(CNN) -- Out of the mouths of politicians comes a new lingo, especially during a high-stakes presidential election year.
Thanks to the Democrat and Republican smooth talking contenders, voters are being treated to a refreshed vocabulary.
Sometimes a slip or sometimes a calculation, some words and expressions uttered by the candidates have proved so memorable that wordsmiths and wisecracks rush to the Internet to stake out a new website or social media handle to capitalize on the moment.
Which brings us to the first entry in today's political parlance:
"Binders full of women"
Republican presidential nominee Mitt Romney uttered this phrase while thinking fast on his feet, in response to a voter's question during the second presidential debate.
Discussing how he tried to bring women into his cabinet while governor of Massachusetts, Romney stated, "I went to a number of women's groups and said, 'Can you help us find folks?' And they brought us whole binders full of women."
The remark spurred a political action committee to immediately mock Romney and set up bindersfullofwomen.com, dedicated to holding "Republican candidates accountable in this year's election and beyond."
Meanwhile, the social media world erupted with humor -- some of it good-natured, others laced with sarcasm.
A similarly named Tumblr page features creative composites of images and written commentary.
A picture of Hugh Heffner in a library, for instance, bears the caption: "Binders full of women? Oh sure, I've got hundreds of them."
Then there's a photo of a laughing Romney as he declares, "Binder? I just met her!"
Begosh and begorrah, Joe Biden must have been channeling the leprechauns of his ancestral homeland when he conjured up this bit of Hibernian slang during the debate between the vice presidential candidates.
The Delaware Democrat claims the word's origin is Irish, like his own name, but the Oxford English and American Heritage Dictionaries say the etymology is officially unknown.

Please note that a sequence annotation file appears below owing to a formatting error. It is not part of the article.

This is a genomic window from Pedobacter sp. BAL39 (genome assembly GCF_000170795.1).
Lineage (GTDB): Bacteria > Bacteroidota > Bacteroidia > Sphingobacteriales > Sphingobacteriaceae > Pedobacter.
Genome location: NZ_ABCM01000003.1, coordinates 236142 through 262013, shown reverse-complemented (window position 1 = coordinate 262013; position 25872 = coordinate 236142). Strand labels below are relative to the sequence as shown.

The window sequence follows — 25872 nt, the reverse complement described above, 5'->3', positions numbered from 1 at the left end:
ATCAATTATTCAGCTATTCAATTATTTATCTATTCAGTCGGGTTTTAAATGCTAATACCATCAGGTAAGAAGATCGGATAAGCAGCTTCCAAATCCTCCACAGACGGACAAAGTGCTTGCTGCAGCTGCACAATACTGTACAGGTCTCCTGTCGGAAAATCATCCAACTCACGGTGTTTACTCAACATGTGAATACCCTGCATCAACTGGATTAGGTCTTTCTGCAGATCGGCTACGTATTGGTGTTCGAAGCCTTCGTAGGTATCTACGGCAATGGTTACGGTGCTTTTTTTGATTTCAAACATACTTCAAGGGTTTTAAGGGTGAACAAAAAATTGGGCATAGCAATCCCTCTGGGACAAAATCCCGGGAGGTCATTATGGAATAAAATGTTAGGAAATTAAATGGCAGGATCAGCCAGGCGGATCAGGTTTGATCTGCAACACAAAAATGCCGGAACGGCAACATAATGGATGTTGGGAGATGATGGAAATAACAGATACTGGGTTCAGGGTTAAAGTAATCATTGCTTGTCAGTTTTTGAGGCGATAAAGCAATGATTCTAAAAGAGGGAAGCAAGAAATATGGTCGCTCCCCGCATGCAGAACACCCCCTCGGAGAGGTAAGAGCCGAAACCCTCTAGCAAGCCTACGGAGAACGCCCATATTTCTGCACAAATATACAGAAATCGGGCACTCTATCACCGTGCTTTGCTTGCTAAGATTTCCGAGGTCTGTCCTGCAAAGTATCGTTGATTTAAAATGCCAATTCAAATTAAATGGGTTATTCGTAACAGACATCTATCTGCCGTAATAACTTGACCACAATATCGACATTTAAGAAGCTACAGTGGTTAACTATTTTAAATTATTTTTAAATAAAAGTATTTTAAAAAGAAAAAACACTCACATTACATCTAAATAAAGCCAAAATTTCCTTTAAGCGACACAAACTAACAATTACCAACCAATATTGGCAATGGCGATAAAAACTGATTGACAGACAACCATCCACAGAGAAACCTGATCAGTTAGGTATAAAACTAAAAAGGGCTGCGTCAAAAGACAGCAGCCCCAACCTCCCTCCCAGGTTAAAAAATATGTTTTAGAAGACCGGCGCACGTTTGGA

Nothing like malarkey about malarkey.
"You didn't build that"
Those four words from President Barack Obama became a rallying cry for Republicans everywhere, who portrayed them as offensive to business owners nationwide.
During a stump speech about public infrastructure and individual initiative, the president said, "Somebody helped to create this unbelievable American system that we have that allowed you to thrive. Somebody invested in roads and bridges. If you've got a business -- you didn't build that. Somebody else made that happen."
What Obama built for himself, by uttering those words, was a mess -- and an opportunity for opponents to pounce.
Move over, "99%" and "1%."
The new No. 1 number this election season is "47%."
Romney spoke of this percentage, secretly videotaped, during a private fundraiser in May.
The GOP nominee said 47% of Americans will vote for Obama "no matter what."
"There are 47% who are with him, who are dependent on government, who believe that, that they are victims, who believe that government has the responsibility to care for them. Who believe that they are entitled to health care, to food, to housing," he said.